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Breaking-in guitar speaker, What difference does it makes?
Old 17th February 2020
  #1
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Breaking-in guitar speaker, What difference does it makes?

s many know, guitar speaker needs some breaking-in time to sound the best they could, but I was curious to find out what exactly changes as speaker "breaks in" So I compared speakers that I have played for last year and brand new speaker that been played just for couple minutes before recoding this video. I did my best to achieve exactly the same mic placement(dead center on cap, right in front of grill) but as you may know every single speaker sounds bit different from others, so on this video it's three old speakers and one new. I think that fresh speaker sounds more flubby, and somehow produces more unwanted frequencies and whereas "breaker-in" is more focussed and tighter with all frequencies that you want. But it's up to you to decide. Only thing to remember, that if you buy brand new cab or speaker, give it some good run at loud volumes before make your mind if you like cab or not.

Old 18th February 2020
  #2
Well, it varies with the model of speaker and the exact materials used in its construction.

When a speaker is brand new usually the materials used in the suspension (spider and surround) start out somewhat stiffer than they will be after a bit of use. It's essentially the same thing as breaking in a new pair of shoes.

The one thing I would NOT call most broken in speakers is "tighter". Physically they're usually a bit looser, for obvious reasons. However this also makes it easier for the speaker to accurately track the signal from the amp, which can make them somewhat more detailed and in some cases a bit 'warmer" - to me a brand new speaker often sounds just a wee bit "cold" and slightly deficient in low end.

By the same token the broken in speaker may be slightly more efficient since there's a bit less resistance to movement.

Not really interested in the video - there are too many possible unknown (or unstated) variables. And with all the speakers in the came cab there's going to be unavoidable interaction between them.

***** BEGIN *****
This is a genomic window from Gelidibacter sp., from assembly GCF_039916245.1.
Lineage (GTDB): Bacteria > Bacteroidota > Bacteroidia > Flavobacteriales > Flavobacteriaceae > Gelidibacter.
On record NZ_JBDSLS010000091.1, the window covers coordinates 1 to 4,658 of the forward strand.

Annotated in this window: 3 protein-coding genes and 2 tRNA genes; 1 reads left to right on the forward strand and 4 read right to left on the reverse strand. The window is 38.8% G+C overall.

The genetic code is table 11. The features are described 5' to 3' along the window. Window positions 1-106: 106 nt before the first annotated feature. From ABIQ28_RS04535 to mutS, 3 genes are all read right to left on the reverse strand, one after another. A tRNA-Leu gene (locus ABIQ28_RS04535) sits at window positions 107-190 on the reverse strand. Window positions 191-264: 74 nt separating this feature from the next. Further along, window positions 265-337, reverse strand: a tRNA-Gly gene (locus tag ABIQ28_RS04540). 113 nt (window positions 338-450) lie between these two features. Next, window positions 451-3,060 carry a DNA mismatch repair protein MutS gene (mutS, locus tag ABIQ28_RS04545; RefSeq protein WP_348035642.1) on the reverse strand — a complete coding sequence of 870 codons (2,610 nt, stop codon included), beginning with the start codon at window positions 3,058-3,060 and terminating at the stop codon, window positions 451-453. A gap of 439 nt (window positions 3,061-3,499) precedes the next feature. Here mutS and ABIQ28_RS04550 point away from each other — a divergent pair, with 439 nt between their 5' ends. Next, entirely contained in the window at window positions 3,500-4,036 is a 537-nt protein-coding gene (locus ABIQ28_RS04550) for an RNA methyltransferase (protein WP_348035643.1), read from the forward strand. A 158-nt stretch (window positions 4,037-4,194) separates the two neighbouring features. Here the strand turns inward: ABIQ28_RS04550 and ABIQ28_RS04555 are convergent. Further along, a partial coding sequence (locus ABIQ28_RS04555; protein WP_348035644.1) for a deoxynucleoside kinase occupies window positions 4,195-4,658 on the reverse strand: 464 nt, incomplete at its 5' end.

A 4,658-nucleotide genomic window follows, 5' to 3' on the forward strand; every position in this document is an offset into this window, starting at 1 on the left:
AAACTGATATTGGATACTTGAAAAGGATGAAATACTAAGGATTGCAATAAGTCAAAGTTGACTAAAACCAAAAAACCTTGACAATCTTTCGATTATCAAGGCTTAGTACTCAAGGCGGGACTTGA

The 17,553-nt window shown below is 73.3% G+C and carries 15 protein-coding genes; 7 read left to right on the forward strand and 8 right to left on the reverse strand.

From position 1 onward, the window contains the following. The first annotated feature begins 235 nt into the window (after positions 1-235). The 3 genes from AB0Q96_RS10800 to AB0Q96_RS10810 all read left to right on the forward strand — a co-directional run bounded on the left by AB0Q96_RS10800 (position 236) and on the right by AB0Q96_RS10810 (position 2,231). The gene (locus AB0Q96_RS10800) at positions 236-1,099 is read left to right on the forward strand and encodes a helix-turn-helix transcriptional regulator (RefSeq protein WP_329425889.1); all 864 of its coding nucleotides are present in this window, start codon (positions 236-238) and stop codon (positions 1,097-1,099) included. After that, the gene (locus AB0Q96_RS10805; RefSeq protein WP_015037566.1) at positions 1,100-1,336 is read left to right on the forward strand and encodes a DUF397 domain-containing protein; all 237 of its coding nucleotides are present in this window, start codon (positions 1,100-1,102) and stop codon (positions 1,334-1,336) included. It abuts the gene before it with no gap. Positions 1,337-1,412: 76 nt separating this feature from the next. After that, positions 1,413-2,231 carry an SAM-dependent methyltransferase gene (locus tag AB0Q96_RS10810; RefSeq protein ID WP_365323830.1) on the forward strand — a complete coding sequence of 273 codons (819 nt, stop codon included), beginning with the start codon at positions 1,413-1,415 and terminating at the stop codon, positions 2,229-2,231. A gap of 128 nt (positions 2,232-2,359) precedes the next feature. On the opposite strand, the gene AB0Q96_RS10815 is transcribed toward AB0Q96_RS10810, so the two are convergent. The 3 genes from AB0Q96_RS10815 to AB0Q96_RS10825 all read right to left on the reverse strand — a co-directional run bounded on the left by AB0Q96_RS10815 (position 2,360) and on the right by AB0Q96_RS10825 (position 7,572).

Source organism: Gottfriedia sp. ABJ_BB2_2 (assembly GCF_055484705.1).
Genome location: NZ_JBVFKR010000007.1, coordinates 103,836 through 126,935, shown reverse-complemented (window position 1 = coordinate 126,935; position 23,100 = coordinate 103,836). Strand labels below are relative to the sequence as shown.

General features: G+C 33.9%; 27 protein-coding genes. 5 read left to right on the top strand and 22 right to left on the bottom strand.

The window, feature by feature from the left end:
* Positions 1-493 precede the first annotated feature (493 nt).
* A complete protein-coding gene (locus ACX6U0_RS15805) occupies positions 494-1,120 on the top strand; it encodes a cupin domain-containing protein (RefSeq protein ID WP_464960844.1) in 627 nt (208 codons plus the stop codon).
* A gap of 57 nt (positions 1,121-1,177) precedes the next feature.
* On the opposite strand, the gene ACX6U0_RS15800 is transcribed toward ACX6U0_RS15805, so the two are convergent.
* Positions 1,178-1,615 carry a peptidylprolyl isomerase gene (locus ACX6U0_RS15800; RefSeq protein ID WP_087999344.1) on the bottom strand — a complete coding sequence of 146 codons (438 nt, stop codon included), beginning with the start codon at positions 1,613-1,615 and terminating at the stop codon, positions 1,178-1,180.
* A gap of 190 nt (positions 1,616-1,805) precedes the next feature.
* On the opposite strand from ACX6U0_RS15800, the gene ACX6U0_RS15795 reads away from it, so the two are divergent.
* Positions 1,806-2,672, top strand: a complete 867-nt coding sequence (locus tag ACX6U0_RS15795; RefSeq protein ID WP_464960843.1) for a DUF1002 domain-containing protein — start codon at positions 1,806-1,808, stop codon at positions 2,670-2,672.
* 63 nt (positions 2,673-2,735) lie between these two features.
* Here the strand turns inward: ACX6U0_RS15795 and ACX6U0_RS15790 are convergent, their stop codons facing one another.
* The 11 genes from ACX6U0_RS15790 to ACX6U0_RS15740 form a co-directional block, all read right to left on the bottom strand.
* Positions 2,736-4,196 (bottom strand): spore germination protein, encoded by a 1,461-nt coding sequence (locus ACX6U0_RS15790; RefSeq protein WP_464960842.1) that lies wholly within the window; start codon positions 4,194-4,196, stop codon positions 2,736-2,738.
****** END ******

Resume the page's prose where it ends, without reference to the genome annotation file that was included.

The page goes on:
And the guy talks too much.

Last edited by John Eppstein; 18th February 2020 at 03:45 AM..
Old 18th February 2020
  #3

I'd wager that most speaker models have variation (especially over the course of a year or two) that is nearly equal to the same speaker pre/post "break in". This is more true when listening to guitar speakers than Hi-Fi. Guitarists like speakers that distort and change the sound - and that's typically achieved by using outdated materials (which vary more than modern materials).



-tINY

Old 20th February 2020
  #4
Quote:
Originally Posted by tINY View Post

I'd wager that most speaker models have variation (especially over the course of a year or two) that is nearly equal to the same speaker pre/post "break in". This is more true when listening to guitar speakers than Hi-Fi. Guitarists like speakers that distort and change the sound - and that's typically achieved by using outdated materials (which vary more than modern materials).



-tINY

I'd probably take that bet.
Old 21st February 2020
  #5
http://www.klippel.de/fileadmin/klip...on_line_06.pdf

This is an interesting article. It claims F(s) can vary up to 10% over the range of temperatures and humidity on production lines.....

So, the conditions in the room may matter more than any break in.

Just 10 units of the same driver could provide the answers. It'd be an interesting test to run.



-tINY

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